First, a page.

Much is made of the fact that Ronald Reagan was an actor before turning to politics. But Reagan was a pretty bad actor with a roster of mostly mediocre films to his credit. The only truly great actor to succeed in politics has been Glenda Jackson. The really good actors who have portrayed presidents – Cherry Jones, Elizabeth Marvel, Daniel Day Lewis, Anthony Hopkins, Martin Sheen, and many more – have, perhaps wisely, opted to keep their day jobs.
This cycle’s crop of Democrats is uneven at best. But first, Donald Trump.
Trump has several performance modes, all of which fall into what Patsy Rodenburg (legendary acting/speech guru) would call “third circle,” that is, the circle of “bluff and force.” You can see this at work in those press “sprays” when he’s walking to the helicopter and reporters pepper him with questions. Watch the hand motions that shut down the questioner. Negate. Assert. Obnoxious, but effective in controlling the message. The mode that drives us all crazy, though, is the schtick he employs at his rallies. There Trump becomes a stand-up comedian, a combination of Rodney Dangerfield and Jackie Mason. Rodenburg might cringe at this, but in the rally environment he approaches the “second circle,” which she describes as, “living in a two-way street — you give to and are responsive to that energy, reacting and communicating freely. You are in the moment — in the so-called ‘zone’ — and moment to moment you give and take.” What he/they give and take is horrible, reprehensible, but nevertheless…
The pejorative that comes to mind for many of the candidates is “canned.” Of course, they all are forced to answer the same questions and regurgitate the same answers countless times. But is that any different than the actor who must recite the same lines, word for word, for the run of the show? How do they manage to make it appear that this is the FIRST time they are saying that line? In acting terms, it is a matter of being completely present in the moment, deeply knowing your intention, placing attention on the other, and allowing your own emotion – passion – to fuel the delivery. Some politicians grasp all of that intuitively. Others miss the mark.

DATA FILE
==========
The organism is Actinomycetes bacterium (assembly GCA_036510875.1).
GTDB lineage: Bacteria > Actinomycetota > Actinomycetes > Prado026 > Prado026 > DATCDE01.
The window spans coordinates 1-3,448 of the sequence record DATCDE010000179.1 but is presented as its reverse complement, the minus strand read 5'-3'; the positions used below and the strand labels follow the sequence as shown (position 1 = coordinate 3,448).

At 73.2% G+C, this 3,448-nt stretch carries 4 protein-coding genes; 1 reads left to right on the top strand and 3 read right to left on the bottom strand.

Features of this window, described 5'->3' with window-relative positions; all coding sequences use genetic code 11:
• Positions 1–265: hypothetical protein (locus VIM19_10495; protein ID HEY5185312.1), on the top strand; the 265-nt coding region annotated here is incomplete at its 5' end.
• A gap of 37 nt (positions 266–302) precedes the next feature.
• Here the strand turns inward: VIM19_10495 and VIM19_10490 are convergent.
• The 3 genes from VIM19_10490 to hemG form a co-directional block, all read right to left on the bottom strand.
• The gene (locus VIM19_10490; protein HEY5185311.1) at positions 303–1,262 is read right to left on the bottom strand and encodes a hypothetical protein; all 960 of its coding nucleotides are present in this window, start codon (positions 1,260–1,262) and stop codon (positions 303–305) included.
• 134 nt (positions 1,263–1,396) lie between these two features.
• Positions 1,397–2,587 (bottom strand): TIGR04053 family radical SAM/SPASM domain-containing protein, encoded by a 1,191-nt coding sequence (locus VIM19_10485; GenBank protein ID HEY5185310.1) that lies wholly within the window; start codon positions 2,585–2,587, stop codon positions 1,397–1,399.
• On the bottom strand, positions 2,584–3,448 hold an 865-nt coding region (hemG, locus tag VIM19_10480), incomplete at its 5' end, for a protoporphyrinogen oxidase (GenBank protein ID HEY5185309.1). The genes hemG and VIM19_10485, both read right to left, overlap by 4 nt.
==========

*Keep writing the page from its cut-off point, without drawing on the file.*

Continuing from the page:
Elizabeth Warren suffers most from this defect. She speaks with passion and her message is strong. But this isn’t about message, it’s about affect. She tends to pivot away from tough questions into well-worn stories and talking points which come off as, well, canned.
Amy Klobuchar seems to be gaining traction these days, and I like a lot of what she has to say. She has a sunny demeanor and her midwestern charm goes a long way toward helping her performance, but I find her tense and tight. I believe it was in the first debate that an unfortunate confluence of nerves and hairspray added up to a twitching of bangs that was disastrously distracting.
Bernie is brilliant. His overriding quality, always, is his passion. He burns with intentionality. When he speaks, the stakes are existential. His shape – the easily caricatured rumple – makes the point that his exterior is irrelevant to the message, which makes the message all the more effective.